One of the biggest struggles that we have had since arriving at HATS is trying to overcome the language barrier. Oh, I googled the Creole language before we came; I even watched and studied some you tube videos. I took notes, wrote down key words and phrases, and was comforted by my search results indicating that Creole was a relatively easy language to learn – it was mostly phonetic and loosely based on French. How hard could it be, right? Well, 5 minutes after arriving in the country and having questions rattled off to me in Creole, I decided that my few key phrases like “bonjou”, “mesi”, and “Kijan ou ye?” were slightly inadequate.
The beauty of being at HATS is that kids are the most forgiving of our shortcomings. Mike learned a new word (by sheer necessity) the other day. As I walked to join him and the kids in the devotion/play room I heard him calling out “pataje” again and again. It means “share”. Yes, these kids are sweet and beautiful, but they are kids. With crayons, puzzles and toys and 18 kids we use that new word a LOT.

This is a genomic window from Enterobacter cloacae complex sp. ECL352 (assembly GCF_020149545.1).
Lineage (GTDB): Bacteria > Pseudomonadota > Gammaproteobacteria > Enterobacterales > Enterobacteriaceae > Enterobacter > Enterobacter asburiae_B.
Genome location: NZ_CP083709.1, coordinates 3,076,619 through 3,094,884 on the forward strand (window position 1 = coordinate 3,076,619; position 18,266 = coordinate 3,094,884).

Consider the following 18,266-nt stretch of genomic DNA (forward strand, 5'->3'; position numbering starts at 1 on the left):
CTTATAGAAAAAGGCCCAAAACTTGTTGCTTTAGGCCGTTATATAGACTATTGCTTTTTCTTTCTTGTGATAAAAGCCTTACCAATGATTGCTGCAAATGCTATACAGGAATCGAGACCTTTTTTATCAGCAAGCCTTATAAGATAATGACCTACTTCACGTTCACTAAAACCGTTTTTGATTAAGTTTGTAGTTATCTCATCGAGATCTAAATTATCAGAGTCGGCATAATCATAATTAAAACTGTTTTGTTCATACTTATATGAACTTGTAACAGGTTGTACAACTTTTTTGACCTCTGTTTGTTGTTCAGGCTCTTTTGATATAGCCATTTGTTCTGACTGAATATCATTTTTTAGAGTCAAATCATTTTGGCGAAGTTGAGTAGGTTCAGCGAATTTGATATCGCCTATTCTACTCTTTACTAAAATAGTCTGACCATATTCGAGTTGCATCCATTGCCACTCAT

|Dieunel and Karena sharing the blocks|
|the kids love playing with the animals|
|Sandra loves to organize the animals|
|the older kids playing a game of Trouble|
The older kids, whose English is pretty good, have been a wonderful help in translating for us to the staff and the younger kids. However, there are times that we are alone with the younger kids and we just talk to them in English/broken Creole. One day I was chatting along to Markenson, who is 5. He looked back at me and rattled something off. Moise, one of the older boys, was close by so I asked him what Markenson had said to me. Moise said that it was just jabber. Well, that makes sense. He thought I was jabbering to him so he jabbered back. And here I thought I was teaching him English!
|Sonson actually learned how to take a selfie – not bad for a first attempt for a 2 year old!|
We are here to love the children. I don’t think we need effective verbal communication skills to do so, thankfully. Smiles are the same in any language.
~Mike and Nicki